EDITOR'S NOTE: Hal Schramm, a resident of Starkville, is a professor at Mississippi State University and leader of the USGS Mississippi Cooperative Fish and Wildlife Research Unit. He has done fisheries research for 30 years, and has been an avid multi-species angler longer than that. His column on freshwater fisheries will appear monthly.

With very rare exceptions, bass caught in tournaments are brought to a single weigh-in site. Fishery managers and anglers have wondered what happens after the fish are released.

The question of dispersal has been addressed many times in many locations. The results are mixed. A couple studies found the released bass dispersed, but most found the bass stayed within a couple miles of the release site for at least several months.

A big deal?

The main interest in dispersal of tournament-caught bass is stockpiling bass near the release site. On many waters, most tournaments, especially large tournaments, are held at one, maybe two, sites. It's not uncommon for popular tournament lakes to have 50 or more tournaments annually. That's a lot of bass released in one spot.

Some biologists are concerned that this growing concentration of bass will deplete the local forage supply, and bass health or growth will decline. There may be some merit to this reasoning, but I would expect hunger to motivate bass movement. Although not measured, the presence of good habitat and ample forage would explain why bass hang around the release site.

Another concern is the harvest of the high-density bass. While tournament anglers practice catch-and-release, other anglers don't. If I were looking for a quick limit to clean, I'd go fish where the most fish are. Connecting the dots, repeated live-release tournaments at a single site may actually increase bass exploitation if harvest-oriented anglers fish near the release sites.

A new wrinkle

The Tenn-Tom Waterway in Northeast Mississippi is a series of lock-and-dam reservoirs connecting the Tennessee and Alabama rivers. Many bass tournaments, particularly larger events, on the waterway allow anglers to fish several of the pools. Most tournaments are held at Columbus Marina, where a six-lane ramp and ample parking are available. Many anglers fishing these tournaments fish Columbus Lake, but also many "lock down" to Aliceville Lake or "lock up" to Aberdeen Lake.

This situation is not unique to the waterway. The same scenario repeats on the Alabama and Black Warrior rivers in Alabama, the Arkansas River in Arkansas and Oklahoma, the Red River in Louisiana and the Tennessee River in Alabama, Mississippi and Tennessee. Although the tournaments are live release, are anglers really achieving the benefits of live release when bass are actually harvested from one lake to be released in another?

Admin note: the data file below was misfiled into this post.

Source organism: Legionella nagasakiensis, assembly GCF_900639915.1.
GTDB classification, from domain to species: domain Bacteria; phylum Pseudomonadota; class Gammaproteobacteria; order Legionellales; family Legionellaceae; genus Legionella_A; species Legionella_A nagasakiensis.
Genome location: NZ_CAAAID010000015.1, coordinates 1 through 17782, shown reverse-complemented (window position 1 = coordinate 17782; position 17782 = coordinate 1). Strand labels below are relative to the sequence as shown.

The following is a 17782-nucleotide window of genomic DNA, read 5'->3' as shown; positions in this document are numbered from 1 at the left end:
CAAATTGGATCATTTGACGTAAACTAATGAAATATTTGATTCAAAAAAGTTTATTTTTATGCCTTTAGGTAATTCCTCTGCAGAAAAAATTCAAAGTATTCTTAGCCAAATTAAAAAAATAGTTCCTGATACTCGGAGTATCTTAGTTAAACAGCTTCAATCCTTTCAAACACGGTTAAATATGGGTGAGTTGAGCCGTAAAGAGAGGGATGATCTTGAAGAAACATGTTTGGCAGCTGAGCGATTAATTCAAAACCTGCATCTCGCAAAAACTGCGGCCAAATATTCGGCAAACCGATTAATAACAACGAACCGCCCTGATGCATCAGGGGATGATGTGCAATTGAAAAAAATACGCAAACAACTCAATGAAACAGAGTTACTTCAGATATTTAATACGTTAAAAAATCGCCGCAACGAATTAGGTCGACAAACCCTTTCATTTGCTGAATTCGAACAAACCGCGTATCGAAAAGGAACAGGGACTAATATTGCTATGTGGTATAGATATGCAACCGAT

A study by Mississippi Department of Wildlife, Fisheries, and Parks biologist Larry Pugh took a look at post-tournament dispersal in the waterway. Pugh, himself a tournament bass angler, wanted to find out if any of these released fish made their way back to their home reservoir.

From March to June 2002, Pugh and MDWFP biologists applied numbered tags to 421 tournament-caught largemouth bass prior to release. Working with the tournament anglers, the home lake for each bass was noted. Signs and public-information efforts encouraged anglers to notify MDWFP when they caught tagged bass. Biologists looked for tagged bass during routine lake assessments, and also attended tournament weigh-ins to check for tagged fish.

One-quarter of the tagged bass were recaptured in the next 20 months. Of 94 recaptures for which anglers also reported recapture location, 88 were in Columbus Lake, six in Aliceville Lake and none in Aberdeen Lake. Three-fourths of the bass recaptured in Columbus Lake were recaptured within three miles of the release site. Of the six bass recaptured in Aliceville, three originated in Aliceville and three were caught in Columbus before being tagged.

The results of this study, like the majority of similar studies, indicate the bass hang around the release site. That's a pretty heavy "stocking" of adult bass.

The few bass that moved into Aliceville could have locked through or passed through the Columbus Dam after a heavy rainfall event. There are various bits of information available in the fisheries technical literature indicating that largemouth bass can navigate. In other words, those Aliceville bass may have found their way back home. On the other hand, the same number of Columbus bass also moved downstream.

Be the solution

The general failure of bass to return to their home lake is not a problem, at least not yet. Last I heard, bass are still being caught at Aberdeen and Aliceville.

The concentration of bass near Columbus Marina may not be a problem either, but distribution of the bass after the tournament can only make fishing better throughout the reservoir. A live-release boat seems like an attractive solution to the problem. While a live-release boat might solve the stockpiling problem, they are expensive, and they only contribute to high bass survival when used correctly by skilled and knowledgeable people. And a live-release boat would only solve the bass-crowding issue if many hours were spent spreading the bass among various good habitats.

Another simple solution is to have every angler load his catch back into his boat's aerated livewell and take the fish for a boat ride.

While large tournaments will continue to be held from a select few marinas, bass club anglers can benefit the bass resource and their own fishing by holding small tournaments at the smaller and less-used ramps.